Despite being planned for retirement in 2032, EnergyAustralia has announced that its Yallourn Power Station in Victoria’s Latrobe Valley will close in mid-2028.
EnergyAustralia Managing Director, Catherine Tanna, said EnergyAustralia approached the Victorian Government with the plan to retire Yallourn and transition to cleaner energy in a way that does not leave the workforce or the community behind.
“The energy transition is too important to leave to chance – a plan that supports people, the Latrobe Valley and locks in energy storage capacity before Yallourn retires will ensure the smoothest transition possible,” Ms Tanna said.
“Our $10 million support package, coupled with seven years’ advance notice, means our power station and mine site people will have time to plan, reskill or retrain.
“EnergyAustralia is determined to demonstrate that coal-fired power can exit the market in a way that supports our people and ensures customers continue to receive reliable energy.
“Meanwhile, our new battery will help to secure Victoria’s energy supply and enable more renewables to enter the system. It would be larger than any battery operating in the world today.
“Customers want affordable, reliable, cleaner sources of energy and as Yallourn has proudly supplied energy for 100 years we want to harness our history, and the expertise of our workforce, to repower Victoria.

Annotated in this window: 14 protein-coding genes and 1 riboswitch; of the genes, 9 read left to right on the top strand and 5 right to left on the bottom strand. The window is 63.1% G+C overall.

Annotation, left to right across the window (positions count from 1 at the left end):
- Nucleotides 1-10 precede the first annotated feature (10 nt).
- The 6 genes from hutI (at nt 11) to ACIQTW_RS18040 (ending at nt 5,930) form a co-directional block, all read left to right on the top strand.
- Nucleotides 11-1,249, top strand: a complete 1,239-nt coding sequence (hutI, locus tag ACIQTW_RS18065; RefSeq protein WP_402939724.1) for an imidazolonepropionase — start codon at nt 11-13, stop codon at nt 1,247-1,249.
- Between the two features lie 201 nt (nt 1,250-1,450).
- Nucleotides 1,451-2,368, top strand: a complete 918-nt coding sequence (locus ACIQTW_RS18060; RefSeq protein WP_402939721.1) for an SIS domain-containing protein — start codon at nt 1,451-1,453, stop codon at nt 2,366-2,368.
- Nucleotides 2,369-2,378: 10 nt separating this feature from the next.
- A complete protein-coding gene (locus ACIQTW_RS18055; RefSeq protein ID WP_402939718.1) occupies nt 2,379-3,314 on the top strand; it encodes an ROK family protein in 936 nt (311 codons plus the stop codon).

“We thank the Victorian Government for supporting a well-planned transition for workers, the community and the energy system.”
EnergyAustralia’s goal is to be carbon neutral by 2050. Yallourn’s retirement will reduce the company’s carbon dioxide emissions by over 60 per cent relative to today, accelerating its carbon neutral ambition.
Yallourn’s current generation capacity is up to 1,480MW, supplying about 20 per cent of Victoria’s electricity demand or eight per cent of the National Electricity Market.
EnergyAustralia’s plan ensures storage is built to firm increased renewable energy in Victoria before Yallourn exits the system.
Speaking on 10 March, Ms Tanna said,“Today is really day one of a long-term plan that brings together many people across the energy sector to work together to deliver the clean energy transformation for all.”
EnergyAustralia historically invests between $200-$300 million per year to ensure the plant’s continued operation. Yallourn employs around 500 permanent workers on site, and for three to four months most years, the workforce increases to about 1,000 for major unit outages.
In a statement, Victorian Minister for Energy, Environment and Climate Change, Lily D’Ambrosio, assured Yallourn Power Station and mine workers that they would be “at the heart” of the Victorian Government’s long-term response to the closure announcement.
“The truth is we’re seeing these old, coal-fired power stations creaking to a stop right around the world as countries and companies are switching to new, clean, more reliable and more efficient forms of energy,” Ms D’Ambrosio said.
“We can’t ignore that change or pretend it’s not happening – and we owe it to these workers to build a modern energy network that creates and supports thousands of Victorian jobs.
“The 2028 closure date announced by EnergyAustralia gives us time to do that – and it gives us time to manage this transition properly for workers, including contractors and casuals.”